In the past month, rights groups have claimed that the military is killing, raping and torturing villagers in the country's western-most state as it seeks to avenge, and find those responsible for, the killing of nine border police officers.
Many of the Rohingya -- described by the United Nations as among the most persecuted minority groups worldwide -- have been living in camps since communal violence broke out in Rakhine between ethnic Rakhine Buddhists and Rohingya in 2012.
On Wednesday, a UN-led 10-member delegation arrived in Maungdaw, close to the border with Bangladesh, where many of the armed individuals are suspected of coming from.
Maungdaw is one of two townships in northern Rakhine where aid delivery and access to information have been tightly restricted since Oct. 9 when assailants killed the nine officers and stole dozens of weapons and thousands of rounds of ammunition.
Min Aung, spokesman for the Rakhine regional government, told Anadolu Agency on Wednesday that the delegation -- including diplomats from the European Union, the United States, the United Kingdom and China -- will visit displaced people from both communities as well as villagers in the areas.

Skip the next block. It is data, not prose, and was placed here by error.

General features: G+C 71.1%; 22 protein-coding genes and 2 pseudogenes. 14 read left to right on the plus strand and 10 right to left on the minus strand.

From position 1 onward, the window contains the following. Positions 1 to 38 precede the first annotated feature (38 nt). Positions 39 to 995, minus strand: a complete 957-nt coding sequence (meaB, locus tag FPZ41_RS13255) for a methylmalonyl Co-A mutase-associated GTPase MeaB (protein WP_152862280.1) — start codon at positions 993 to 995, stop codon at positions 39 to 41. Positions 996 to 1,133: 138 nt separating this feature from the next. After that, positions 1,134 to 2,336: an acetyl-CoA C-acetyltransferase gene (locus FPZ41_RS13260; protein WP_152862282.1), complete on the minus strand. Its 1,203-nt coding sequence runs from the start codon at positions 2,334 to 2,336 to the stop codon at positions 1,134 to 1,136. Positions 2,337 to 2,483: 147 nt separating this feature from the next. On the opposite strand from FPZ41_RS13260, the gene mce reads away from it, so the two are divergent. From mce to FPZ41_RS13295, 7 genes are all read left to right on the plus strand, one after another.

“During the two-day visit, they can freely talk to anyone they want to,” he said by phone.
The visit was arranged by the central government in cooperation with the regional government as soldiers from the area have been accused of the abuses during the operation.
Human Rights Watch (HRW) said in a statement Monday that satellite imagery shows evidence of fire-related destruction in the villages of Kyetyoepyin, Ngar Sar Kyu and Warpaik in Maungdaw on Oct. 22.
It demanded the government allow the UN to assist in investigating the suspected destruction.
“New satellite images reveal destruction in Rakhine State that demands an impartial and independent investigation, something the Burmese government has yet to show it is capable of doing,” said Phil Robertson, deputy Asia director at HRW.
“The government should end its blanket denial of wrongdoing and blocking of aid agencies, and stop making excuses for keeping international monitors from the area,” he added.
Min Aung told Anadolu Agency that the diplomats' visit will address the international concerns.
“They will see the ground situation,” he underlined.
According to the government, over 60 people have been arrested since the attacks on the police station outposts.